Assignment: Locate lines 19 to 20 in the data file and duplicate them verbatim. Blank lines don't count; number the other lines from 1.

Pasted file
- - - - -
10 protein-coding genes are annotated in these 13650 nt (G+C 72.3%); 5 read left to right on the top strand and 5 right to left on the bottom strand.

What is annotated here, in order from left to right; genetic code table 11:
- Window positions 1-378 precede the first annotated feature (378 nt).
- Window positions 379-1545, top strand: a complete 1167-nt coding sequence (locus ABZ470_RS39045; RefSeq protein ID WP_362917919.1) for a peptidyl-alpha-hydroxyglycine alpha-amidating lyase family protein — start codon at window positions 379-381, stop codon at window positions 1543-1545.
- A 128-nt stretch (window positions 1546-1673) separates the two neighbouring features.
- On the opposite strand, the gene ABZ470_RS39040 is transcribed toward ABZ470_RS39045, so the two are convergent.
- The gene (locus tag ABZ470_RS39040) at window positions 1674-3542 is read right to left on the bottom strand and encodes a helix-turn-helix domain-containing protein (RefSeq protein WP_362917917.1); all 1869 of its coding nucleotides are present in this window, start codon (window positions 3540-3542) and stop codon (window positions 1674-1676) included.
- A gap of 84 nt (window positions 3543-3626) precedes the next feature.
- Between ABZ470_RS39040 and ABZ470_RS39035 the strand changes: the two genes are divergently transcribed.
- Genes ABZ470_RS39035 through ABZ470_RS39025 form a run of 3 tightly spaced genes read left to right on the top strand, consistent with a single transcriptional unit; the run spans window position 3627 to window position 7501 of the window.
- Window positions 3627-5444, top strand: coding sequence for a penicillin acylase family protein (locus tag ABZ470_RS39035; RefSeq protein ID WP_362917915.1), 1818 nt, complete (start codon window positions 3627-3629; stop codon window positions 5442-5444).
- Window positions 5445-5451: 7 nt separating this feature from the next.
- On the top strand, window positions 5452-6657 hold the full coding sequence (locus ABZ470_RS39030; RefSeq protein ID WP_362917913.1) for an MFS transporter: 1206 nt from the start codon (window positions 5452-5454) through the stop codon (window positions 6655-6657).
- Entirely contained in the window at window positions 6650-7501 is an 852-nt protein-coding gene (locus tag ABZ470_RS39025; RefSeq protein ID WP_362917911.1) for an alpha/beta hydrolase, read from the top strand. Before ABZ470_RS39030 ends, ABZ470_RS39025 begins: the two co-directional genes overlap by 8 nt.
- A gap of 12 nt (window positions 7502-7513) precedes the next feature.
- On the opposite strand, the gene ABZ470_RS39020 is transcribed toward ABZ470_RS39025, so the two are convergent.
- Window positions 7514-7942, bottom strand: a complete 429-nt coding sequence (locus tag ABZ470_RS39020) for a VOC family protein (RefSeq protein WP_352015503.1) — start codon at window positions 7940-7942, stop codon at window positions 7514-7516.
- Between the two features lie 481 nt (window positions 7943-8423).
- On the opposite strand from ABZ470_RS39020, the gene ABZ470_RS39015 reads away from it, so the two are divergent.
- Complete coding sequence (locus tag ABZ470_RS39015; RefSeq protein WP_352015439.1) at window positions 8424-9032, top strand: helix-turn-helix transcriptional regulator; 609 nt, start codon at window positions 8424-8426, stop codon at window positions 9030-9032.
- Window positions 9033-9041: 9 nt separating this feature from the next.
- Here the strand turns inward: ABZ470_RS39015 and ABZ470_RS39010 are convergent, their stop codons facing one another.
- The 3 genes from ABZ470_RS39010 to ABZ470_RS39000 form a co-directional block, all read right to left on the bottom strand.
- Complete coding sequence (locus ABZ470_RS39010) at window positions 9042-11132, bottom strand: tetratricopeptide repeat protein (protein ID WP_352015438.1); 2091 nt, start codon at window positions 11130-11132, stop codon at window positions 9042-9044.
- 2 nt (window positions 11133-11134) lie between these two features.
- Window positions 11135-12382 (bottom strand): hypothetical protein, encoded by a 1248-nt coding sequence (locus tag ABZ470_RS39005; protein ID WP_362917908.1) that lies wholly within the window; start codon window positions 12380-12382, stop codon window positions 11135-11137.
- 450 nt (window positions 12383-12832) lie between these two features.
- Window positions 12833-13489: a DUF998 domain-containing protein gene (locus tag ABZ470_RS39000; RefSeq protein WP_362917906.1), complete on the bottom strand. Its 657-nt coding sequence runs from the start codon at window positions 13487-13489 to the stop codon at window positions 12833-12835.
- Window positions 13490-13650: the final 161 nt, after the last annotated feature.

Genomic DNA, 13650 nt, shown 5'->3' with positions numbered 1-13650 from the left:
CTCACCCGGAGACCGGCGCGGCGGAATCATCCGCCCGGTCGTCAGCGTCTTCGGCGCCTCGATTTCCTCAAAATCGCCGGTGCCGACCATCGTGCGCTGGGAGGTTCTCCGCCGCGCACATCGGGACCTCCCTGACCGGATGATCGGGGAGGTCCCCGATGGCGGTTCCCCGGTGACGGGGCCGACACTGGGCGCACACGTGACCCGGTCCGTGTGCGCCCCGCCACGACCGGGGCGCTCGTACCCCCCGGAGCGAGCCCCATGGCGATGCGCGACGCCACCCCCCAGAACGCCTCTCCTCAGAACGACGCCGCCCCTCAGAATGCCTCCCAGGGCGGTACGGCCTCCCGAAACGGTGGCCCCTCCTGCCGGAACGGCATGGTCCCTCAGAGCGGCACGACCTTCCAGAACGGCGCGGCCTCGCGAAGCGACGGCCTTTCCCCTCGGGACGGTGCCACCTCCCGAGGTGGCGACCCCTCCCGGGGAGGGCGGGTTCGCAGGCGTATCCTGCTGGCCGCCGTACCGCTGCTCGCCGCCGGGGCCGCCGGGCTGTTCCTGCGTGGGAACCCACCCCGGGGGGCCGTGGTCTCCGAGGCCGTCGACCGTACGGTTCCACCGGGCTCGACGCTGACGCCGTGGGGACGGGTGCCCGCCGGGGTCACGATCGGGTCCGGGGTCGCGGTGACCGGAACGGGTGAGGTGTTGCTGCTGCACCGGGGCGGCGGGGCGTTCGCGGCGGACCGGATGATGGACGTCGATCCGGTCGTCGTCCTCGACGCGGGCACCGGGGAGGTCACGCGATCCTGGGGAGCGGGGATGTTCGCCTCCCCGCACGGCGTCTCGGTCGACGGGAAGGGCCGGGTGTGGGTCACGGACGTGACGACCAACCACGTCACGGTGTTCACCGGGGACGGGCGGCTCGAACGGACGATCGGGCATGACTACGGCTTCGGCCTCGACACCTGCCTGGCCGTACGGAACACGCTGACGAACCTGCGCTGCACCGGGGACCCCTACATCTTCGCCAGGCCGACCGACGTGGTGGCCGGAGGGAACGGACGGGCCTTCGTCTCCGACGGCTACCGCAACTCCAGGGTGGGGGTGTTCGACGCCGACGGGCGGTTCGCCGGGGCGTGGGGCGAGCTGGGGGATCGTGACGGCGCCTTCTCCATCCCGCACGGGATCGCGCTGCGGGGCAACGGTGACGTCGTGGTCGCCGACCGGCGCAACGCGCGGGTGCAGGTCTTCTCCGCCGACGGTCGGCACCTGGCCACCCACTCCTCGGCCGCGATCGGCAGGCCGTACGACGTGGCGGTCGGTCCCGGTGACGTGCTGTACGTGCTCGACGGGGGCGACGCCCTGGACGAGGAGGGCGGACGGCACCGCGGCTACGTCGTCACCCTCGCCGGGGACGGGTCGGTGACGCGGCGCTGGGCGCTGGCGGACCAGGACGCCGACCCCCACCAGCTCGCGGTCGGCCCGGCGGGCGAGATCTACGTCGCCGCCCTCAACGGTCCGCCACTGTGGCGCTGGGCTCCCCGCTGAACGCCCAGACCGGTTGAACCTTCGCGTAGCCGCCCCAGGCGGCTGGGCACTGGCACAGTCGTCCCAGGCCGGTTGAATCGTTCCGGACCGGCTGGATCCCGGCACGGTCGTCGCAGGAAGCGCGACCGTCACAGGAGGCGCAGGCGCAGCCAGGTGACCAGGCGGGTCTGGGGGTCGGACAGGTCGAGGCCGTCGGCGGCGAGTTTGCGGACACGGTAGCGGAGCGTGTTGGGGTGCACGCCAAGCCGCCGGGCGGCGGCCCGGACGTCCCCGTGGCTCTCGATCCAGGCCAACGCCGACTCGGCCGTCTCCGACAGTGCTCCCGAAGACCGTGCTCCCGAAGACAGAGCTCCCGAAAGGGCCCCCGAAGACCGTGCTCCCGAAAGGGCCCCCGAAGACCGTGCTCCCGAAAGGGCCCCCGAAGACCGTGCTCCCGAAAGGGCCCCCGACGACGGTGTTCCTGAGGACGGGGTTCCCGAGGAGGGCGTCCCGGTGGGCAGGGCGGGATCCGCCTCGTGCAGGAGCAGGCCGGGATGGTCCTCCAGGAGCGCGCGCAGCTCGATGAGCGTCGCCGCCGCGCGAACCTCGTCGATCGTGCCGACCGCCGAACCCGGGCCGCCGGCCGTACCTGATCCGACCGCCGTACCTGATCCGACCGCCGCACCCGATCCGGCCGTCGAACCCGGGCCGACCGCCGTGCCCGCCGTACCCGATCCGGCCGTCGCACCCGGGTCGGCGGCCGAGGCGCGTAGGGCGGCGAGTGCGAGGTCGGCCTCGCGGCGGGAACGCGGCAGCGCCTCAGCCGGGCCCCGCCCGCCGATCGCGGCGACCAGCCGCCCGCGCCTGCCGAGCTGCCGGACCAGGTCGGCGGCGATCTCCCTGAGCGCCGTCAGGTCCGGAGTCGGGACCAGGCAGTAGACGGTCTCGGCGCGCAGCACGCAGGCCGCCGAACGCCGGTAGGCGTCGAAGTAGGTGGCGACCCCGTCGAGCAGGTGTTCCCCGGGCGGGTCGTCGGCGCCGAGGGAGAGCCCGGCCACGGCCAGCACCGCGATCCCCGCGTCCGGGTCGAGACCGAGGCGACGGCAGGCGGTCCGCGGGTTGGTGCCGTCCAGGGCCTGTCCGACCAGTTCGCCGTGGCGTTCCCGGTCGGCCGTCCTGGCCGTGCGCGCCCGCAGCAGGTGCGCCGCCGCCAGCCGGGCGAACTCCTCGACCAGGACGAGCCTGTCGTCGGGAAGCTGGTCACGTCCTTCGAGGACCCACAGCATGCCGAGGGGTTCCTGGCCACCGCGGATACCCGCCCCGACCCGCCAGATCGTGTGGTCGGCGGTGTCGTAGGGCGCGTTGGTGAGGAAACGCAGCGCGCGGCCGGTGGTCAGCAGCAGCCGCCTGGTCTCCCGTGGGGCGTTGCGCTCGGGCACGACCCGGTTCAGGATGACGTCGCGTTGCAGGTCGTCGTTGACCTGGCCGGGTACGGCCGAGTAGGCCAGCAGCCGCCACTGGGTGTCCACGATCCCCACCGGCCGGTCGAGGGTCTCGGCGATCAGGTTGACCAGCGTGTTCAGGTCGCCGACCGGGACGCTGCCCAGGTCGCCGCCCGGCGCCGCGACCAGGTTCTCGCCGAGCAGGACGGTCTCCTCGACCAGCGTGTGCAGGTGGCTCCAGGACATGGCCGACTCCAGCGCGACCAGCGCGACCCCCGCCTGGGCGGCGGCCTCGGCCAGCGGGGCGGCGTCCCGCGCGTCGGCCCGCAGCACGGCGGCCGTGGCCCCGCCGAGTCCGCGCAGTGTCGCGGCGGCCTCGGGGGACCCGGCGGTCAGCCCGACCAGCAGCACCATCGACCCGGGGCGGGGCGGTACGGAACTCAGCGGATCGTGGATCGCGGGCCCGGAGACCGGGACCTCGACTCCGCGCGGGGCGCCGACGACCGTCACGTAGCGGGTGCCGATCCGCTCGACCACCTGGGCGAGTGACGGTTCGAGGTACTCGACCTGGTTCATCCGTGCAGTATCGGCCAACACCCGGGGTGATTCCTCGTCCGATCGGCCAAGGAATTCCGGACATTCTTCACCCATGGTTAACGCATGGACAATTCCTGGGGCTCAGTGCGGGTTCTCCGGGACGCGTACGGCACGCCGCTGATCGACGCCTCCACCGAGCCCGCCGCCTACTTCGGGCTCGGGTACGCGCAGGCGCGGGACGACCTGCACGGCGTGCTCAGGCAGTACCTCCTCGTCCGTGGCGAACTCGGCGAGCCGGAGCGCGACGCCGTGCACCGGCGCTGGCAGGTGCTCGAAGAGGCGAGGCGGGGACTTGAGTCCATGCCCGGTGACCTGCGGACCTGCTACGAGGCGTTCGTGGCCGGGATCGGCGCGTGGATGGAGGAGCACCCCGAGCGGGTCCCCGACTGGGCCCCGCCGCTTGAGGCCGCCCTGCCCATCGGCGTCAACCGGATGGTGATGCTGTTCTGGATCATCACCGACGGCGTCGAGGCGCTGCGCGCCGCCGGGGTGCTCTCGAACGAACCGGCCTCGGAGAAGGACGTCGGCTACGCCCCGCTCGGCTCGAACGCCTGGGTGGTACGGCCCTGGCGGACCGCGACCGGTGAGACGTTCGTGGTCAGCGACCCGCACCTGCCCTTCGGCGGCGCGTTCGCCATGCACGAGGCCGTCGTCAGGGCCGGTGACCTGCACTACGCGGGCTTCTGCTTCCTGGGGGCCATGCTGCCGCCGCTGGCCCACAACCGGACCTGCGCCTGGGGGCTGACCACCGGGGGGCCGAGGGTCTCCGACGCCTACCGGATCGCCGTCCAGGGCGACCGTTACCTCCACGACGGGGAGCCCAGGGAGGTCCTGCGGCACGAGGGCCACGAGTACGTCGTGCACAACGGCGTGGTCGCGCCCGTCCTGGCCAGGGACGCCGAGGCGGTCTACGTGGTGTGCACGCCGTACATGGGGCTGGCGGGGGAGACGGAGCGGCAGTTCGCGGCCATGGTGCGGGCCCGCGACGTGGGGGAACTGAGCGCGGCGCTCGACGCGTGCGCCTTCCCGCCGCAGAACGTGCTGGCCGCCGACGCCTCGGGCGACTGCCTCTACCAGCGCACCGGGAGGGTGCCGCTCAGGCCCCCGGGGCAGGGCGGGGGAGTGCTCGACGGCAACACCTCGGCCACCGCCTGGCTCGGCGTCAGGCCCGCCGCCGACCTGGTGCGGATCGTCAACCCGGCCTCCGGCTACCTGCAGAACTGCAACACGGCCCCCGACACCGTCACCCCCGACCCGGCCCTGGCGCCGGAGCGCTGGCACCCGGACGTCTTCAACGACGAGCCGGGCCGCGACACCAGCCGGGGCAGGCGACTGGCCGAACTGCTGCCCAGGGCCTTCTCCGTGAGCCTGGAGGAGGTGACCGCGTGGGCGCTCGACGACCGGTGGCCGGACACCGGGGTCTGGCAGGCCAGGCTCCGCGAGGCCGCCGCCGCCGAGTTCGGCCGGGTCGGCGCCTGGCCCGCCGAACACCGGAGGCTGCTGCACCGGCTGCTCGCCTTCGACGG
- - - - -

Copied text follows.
- On the opposite strand from ABZ470_RS39020, the gene ABZ470_RS39015 reads away from it, so the two are divergent.
- Complete coding sequence (locus tag ABZ470_RS39015; RefSeq protein WP_352015439.1) at window positions 8424-9032, top strand: helix-turn-helix transcriptional regulator; 609 nt, start codon at window positions 8424-8426, stop codon at window positions 9030-9032.